"Where have all the flowers gone?.."

This refrain from one of the most popular songs of the turbulent 60's, penned by Pete Seeger and performed by Peter Paul & Mary, serves as introduction to Issue #3 of OUR ENVIRONMENT -- ONLINE.

These days the question is not only "where have all the flowers gone?" but where have all the birds, mammals, insects, reptiles, trees, fish and other species gone? Species extinction and the loss of biodiversity rank as one of the most compelling environmental problems now facing the planet. According to many scientists we are now in the midst of the greatest mass extinction since the dinosaurs disappeared from the planet. Perhaps even more troubling, we are losing many species before they have been described by scientists -- we literally don't know what we are losing.

What we do know is troubling. This biological disaster is being caused by our species. Loss of habitat, caused by man, is the number one cause of extinction. Every day we occupy more of the land, pollute more of the air and water, destroy more and more of the planet's wilderness and once pristine ecosystems. Global travel and commerce are increasing the rate of alien species introduction, inundating many areas with new and aggressive life forms that successfully prey on native species. The overall result is a species extinction rate thousands of times greater than that observed in nature.

OUR ENVIRONMENT -- ONLINE is a Hawaii-based publication. And nowhere on the planet is the extinction crisis more acute than here. With just .02% of the US landmass Hawaii is home to 75% of the historically-documented plant and bird species extinctions. Of all US bird species currently listed as endangered 40% are Hawaii species. 31% of the 271 endangered US plant species are from Hawaii. Known far and wide as a tropical paradise, Hawaii is fast losing much of the biological treasure that makes our island home justly famous.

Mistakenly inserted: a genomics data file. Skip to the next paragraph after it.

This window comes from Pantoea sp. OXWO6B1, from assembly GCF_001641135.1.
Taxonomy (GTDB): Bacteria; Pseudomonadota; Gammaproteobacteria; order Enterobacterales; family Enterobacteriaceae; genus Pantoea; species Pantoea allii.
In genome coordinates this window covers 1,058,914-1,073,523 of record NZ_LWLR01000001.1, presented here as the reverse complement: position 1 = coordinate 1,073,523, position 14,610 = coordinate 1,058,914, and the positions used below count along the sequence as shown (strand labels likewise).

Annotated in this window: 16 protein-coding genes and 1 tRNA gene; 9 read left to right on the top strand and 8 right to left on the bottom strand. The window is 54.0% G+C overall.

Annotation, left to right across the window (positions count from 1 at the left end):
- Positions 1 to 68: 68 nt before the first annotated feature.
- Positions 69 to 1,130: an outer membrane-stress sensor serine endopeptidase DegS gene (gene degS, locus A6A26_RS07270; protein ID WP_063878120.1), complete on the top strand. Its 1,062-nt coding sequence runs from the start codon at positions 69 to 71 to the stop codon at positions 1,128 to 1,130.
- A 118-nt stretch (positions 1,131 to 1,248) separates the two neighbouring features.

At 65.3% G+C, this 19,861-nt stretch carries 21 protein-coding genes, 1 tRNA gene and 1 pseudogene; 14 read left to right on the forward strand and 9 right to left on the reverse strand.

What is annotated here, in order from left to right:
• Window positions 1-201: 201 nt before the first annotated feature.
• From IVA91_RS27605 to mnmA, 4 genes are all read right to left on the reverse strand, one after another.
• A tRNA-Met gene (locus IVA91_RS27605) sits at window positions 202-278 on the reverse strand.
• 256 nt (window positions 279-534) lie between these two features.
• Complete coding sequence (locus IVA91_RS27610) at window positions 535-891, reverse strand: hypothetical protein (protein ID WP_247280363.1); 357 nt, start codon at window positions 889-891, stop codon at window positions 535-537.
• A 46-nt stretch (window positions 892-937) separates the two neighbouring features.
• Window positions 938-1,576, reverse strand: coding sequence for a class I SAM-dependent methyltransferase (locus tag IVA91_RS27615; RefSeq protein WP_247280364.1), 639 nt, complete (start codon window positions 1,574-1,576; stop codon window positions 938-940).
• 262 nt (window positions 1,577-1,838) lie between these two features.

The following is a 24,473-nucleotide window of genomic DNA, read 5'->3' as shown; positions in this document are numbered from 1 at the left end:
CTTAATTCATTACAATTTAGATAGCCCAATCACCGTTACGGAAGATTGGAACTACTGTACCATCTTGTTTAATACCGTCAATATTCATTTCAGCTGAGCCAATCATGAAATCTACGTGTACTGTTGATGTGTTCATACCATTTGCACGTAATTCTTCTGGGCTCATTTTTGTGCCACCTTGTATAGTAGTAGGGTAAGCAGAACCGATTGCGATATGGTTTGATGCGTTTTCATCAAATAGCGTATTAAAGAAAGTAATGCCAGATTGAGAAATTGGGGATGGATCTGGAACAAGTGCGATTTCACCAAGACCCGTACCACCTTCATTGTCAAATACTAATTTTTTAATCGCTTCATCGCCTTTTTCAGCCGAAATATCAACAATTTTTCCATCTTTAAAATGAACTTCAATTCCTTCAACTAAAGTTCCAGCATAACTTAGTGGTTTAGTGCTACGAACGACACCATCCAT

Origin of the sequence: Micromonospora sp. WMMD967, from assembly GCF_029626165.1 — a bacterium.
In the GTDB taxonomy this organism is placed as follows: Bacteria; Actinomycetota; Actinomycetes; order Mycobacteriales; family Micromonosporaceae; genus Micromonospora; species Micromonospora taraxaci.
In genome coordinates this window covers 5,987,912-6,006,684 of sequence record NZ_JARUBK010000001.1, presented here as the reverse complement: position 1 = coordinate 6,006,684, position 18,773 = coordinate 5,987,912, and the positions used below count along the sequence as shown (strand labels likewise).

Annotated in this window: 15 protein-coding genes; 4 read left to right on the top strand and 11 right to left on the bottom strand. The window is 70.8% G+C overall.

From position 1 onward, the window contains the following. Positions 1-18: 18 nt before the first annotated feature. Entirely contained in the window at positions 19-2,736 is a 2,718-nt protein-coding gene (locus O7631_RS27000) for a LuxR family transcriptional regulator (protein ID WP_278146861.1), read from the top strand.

With all of this in mind we return home for this issue of OUR ENVIRONMENT -- ONLINE. It is our hope that by examining the scope of Hawaii's problem we can help illuminate this global crisis. Here in Hawaii the fight to save our biological resources involves a variety of public and private organizations. Among the leaders are the Nature Conservancy of Hawaii, the Hawaii State Department of Land and Natural Resources and the US Fish and Wildlife Service. Partners in protection, these organizations have produced a valuable booklet entitled "Hawaii's Extinction Crisis: A Call To Action." A concise and authoritative overview of the state of our state's situation, this publication provides much of the information in this issue and we thank these organizations for allowing us to reprint this publication. We are also indebted to photographers Ron Dahlquist, Jack Jeffrey, and Robert Gustafson for their photos of Hawaii species. For more information on Hawaii's extinction crisis, and how we can help, please contact the Maui office of the Nature Conservancy of Hawaii via email at natconma@maui.net or by telephone at (808) 582-7849.

But the extinction crisis is not confined to the Aloha State. A truly global problem, loss of biodiversity effects every citizen of planet Earth. With this in mind we have included an extensive collection of links to related presentations available on the World Wide Web. It is our hope that you will explore these as well, and that you will make a personal decision to become involved in supporting the work of the organizations and individuals working on this problem worldwide.

As always we have also included our periodic overview of environmental news and views from the environmental and mainstream press as well. We urge you to take a close look at "SEEN & NOTED" for more information on a wide range of environmental topics.

This issue of OUR ENVIRONMENT -- ONLINE marks the end of our first year of Web-based publication. Thanks again to all of you who have supported our work and have contributed your ideas, feedback and encouragement.

Aloha from Maui,

Jeff Stark, Publisher -- OUR ENVIRONMENT -- ONLINE